• MCB 6417 Microbial Metabolism and Energetics

    Principles of energy and biosynthetic metabolism will be examined in aerobic and anaerobic micro-organisms. Current biotechnology which incorporates these principles will also be discussed.

Spring Modules

  • MCB 6318 Comparative Microbial Genetics

    Methods to allow experimental scientists lacking computer programming skills to efficiently use the genomic and post-genomic data that is freely available over the web to predict protein function. Examples will be mainly taken from the field of microbial metabolism and regulation. 

  • MCB 6355 Microbial/Host Defense

    Principles of host defense to microbial invasion in a context of cellular biology involving both plants and animals.

  • MCB 6772 Advanced Topics in Cell Biology

    Specific topics about cell structure and function published in recent journal articles with microbiological interest animal and plant systems will be studied. The specific topic for this semester will be cell-surface receptors. We will discuss how cell surface receptors were discovered and how they are involved in transferring extracellular signals. The role of cell surface receptors in host-microbe interactions will be the focus of this semester.

  • MCB 6937 Methods to Study Prokaryotic Transcriptional Regulation

    This course will cover theoretical aspects as well as the methods available to identify and study prokaryotic proteins involved in transcriptional regulation. This course will explore specific methods used for the in silico and for the biochemical study of transcription factors.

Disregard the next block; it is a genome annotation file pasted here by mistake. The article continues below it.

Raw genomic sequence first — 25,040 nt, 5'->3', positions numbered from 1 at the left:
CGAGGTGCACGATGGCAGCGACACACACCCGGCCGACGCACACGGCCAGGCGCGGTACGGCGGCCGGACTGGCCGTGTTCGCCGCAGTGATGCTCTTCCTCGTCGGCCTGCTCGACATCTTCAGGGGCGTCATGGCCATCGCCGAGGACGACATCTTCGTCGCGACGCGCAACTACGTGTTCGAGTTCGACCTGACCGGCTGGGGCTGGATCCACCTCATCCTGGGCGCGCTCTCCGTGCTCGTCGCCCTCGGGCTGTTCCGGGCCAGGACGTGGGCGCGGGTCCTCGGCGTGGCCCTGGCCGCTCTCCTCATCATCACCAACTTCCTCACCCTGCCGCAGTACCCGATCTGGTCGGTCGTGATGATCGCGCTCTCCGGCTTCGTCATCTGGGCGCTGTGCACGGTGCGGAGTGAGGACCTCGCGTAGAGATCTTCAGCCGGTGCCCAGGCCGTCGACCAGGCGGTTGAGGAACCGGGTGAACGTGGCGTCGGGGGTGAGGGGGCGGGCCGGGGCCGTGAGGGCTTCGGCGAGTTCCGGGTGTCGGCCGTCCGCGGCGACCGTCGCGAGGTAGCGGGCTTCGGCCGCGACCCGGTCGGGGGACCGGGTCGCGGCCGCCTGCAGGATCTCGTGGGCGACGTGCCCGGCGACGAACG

Graduation

Master of Science in Microbiology and Cell Science with a concentration in Medical Microbiology and Biochemistry

Students must take at least 3 credits in the final fall/spring semester (or 2 credits in the final summer semester) to graduate.

Graduate Certificate in Medical Microbiology

Students must take at least 3 credits in the final fall/spring semester to graduate.

Graduate Certificate in Environmental Microbiology

Students must take at least 3 credits in the final fall/spring semester to graduate.

Graduate Certificate in Microbiome and Health 

Students must take at least 3 credits in the final fall/spring semester to graduate.

 

For more information, please contact mcsadvising@ifas.ufl.edu